ROMAN KRUCHININ/AFP/Getty Images
RIO DE JANEIRO – Adam Krikorian wiped the tears from under his sunglasses, steps away from where his U.S. women’s water polo team had won its opening match in the Rio Olympics.
“I need to get my stuff together,” he said.
No one here would judge him if he couldn’t, because no one here can comprehend the emotional gauntlet Krikorian’s navigated in the last few days: Arriving in Rio De Janeiro, where his team is seeking a second straight gold medal; feeling the shock when he was told that his brother had suddenly passed away back in California; leaving Rio to be with family; and then returning to the Summer Olympics on Monday for his team’s first match on Tuesday against Spain.
“Leaving the village was one of the hardest things you do, because you’re leaving your team and your family here. Arriving back at home was the hardest thing to do, seeing my family for the best time. And then leaving again – your home, where your family is …”
He cut his words short and wept.
His brother Blake Krikorian, 48, was found dead next to his car in Linda Mar beach on Wednesday, Aug. 3. According to the San Mateo County Coroner, via the San Francisco Chronicle, he had gone paddle boarding and appeared to have died of natural causes. He was a prominent figure in Silicon Valley, having co-created the video streaming device Slingbox, which allowed users to watch their own cable feeds over the Internet from anywhere. He also played water polo at UCLA, where Adam Krikorian played and coached.
Krikorian left the Olympic Village late last week to return home, mourn his brother and be with his family. He returned to Rio on Monday.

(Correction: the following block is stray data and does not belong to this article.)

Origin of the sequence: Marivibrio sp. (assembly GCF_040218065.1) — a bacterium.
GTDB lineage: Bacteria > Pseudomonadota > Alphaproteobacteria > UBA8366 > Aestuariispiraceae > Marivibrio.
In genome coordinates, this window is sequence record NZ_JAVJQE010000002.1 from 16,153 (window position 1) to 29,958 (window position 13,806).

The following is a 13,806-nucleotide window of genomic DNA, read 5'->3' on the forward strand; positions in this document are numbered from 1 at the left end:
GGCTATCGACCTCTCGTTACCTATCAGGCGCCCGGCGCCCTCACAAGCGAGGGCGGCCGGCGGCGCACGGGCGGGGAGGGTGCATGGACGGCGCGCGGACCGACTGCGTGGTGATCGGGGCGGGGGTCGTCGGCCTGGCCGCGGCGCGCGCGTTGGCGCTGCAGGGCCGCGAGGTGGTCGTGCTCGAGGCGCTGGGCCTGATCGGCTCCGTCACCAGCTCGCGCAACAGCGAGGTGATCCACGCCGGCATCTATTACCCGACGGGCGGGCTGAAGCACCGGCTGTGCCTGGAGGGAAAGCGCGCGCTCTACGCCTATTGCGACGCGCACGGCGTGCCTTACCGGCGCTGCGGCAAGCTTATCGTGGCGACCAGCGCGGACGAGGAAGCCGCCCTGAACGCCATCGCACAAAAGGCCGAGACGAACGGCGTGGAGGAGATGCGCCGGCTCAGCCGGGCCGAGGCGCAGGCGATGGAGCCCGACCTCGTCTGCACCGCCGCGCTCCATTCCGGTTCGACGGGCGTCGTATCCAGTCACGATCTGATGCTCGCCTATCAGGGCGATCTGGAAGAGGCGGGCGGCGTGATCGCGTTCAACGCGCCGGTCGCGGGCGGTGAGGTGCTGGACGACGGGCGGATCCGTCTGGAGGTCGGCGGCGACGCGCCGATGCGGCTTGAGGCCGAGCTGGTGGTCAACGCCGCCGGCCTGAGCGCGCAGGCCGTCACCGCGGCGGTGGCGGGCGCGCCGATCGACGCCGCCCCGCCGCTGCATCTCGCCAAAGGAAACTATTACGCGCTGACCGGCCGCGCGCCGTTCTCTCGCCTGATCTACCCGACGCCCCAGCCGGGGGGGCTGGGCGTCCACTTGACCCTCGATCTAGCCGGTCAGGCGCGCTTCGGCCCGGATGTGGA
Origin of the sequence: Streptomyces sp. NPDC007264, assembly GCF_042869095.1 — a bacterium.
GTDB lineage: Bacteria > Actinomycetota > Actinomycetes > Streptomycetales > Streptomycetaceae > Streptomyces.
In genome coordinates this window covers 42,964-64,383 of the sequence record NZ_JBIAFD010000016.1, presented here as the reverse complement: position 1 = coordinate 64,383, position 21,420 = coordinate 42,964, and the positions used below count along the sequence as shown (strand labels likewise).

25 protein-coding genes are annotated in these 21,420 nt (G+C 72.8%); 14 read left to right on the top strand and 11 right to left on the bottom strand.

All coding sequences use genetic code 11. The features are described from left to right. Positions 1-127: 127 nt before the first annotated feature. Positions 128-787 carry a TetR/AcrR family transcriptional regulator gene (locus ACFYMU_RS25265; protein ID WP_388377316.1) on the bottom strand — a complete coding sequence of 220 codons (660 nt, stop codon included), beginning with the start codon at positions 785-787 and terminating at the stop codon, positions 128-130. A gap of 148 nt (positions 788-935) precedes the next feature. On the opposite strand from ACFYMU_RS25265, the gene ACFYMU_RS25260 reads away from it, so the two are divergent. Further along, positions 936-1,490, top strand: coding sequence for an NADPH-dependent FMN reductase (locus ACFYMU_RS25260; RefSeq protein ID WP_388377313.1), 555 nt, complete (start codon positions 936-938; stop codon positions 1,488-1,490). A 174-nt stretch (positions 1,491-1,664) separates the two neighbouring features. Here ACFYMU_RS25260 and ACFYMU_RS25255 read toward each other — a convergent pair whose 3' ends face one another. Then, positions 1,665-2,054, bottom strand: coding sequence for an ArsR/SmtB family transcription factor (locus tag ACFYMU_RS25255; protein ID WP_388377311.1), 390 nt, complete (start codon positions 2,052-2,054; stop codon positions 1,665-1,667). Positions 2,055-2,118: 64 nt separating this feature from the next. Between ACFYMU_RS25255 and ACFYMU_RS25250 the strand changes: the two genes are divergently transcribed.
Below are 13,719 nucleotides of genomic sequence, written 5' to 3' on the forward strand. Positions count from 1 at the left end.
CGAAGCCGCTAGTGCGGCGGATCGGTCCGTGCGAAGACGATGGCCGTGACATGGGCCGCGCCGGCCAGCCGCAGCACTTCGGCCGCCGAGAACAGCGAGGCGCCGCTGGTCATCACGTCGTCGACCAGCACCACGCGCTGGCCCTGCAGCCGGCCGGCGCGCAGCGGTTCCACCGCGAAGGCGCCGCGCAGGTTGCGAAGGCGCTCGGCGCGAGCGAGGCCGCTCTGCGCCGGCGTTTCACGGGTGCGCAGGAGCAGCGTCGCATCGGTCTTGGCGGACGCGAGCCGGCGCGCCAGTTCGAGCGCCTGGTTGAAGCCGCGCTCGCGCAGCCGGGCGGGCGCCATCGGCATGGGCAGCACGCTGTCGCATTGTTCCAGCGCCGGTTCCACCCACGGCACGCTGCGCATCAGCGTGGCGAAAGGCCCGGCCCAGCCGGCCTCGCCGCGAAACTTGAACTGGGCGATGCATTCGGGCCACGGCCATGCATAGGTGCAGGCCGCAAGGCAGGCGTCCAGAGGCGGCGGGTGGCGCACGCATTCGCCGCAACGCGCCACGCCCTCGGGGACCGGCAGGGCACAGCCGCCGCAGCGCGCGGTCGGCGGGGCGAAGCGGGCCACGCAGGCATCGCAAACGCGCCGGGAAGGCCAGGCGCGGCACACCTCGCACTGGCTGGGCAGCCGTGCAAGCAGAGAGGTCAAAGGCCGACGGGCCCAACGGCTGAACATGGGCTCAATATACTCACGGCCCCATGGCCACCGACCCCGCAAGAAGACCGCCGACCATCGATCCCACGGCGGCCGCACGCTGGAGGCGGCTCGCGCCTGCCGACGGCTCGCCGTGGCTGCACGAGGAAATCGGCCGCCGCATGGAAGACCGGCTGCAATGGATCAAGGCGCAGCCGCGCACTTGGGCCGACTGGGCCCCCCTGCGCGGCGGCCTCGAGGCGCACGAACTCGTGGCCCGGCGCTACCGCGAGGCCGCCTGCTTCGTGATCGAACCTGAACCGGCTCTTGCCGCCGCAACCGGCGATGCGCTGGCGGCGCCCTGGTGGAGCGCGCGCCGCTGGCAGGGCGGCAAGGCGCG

“It’s been a whirlwind. It’s hard to imagine that something like this could happen. We talk about it as a team. You almost prepare for it. But you never expect it’s going to be you,” he said. “Their support meant everything. I love them to death. As I told them last night, sometimes the coach-player relationship is a little bit awkward. I can be tough at times, but deep down I love them all. Their spirits lifted me up.”
The team had an emotional meeting on Monday in which Krikorian thanked them for that support, and had another message: Don’t let my personal pain detract from your Olympic journey.
There’s an odd sort of guilt that sets in for the bereaved, and Krikorian said he’s felt it since returning to Rio. “I feel for my brother’s family. His wife. Two kids. So I try not to get too emotional, because in some ways I feel like that’s selfish,” he said.
“And I don’t want what I’m going through, what my family is going through, to affect [my players’] experience here. I’m going to get emotional at times. I’m going to try and keep it together. But just because tragedy hits my family, it doesn’t mean it has to ruin their experience.”
His players appreciated, and were frankly in awe of, the way their coach returned to Rio and immediately got to work, coaching them to their 11-4 win over Spain in competition Tuesday at the Maria Lenk Aquatics Centre. Captain Maggie Steffens said his attention to the team, while feeling this personal loss, was “the moment that I really realized he’s one of the strongest people” she knows.
“Adam is one of those people that’s one of a kind. If you need him to be a father figure, he’s there for you. If you need him to be a friend, and he’s there to laugh with you. He inspires all of us,” said Steffens. “He really can be that person you need him to be. And today, we needed him to be our couch, and he was.”
After a devastating moment for his family, Krikorian returned to his water polo family and has found the comfort he’s needed.
“Their smiles and love for each other and love of being here has lifted me up,” he said.
Listen to Yahoo Sports’ Greg Wyshynski podcast from Rio on GRANDSTANDING, featuring beach volleyball’s April Ross: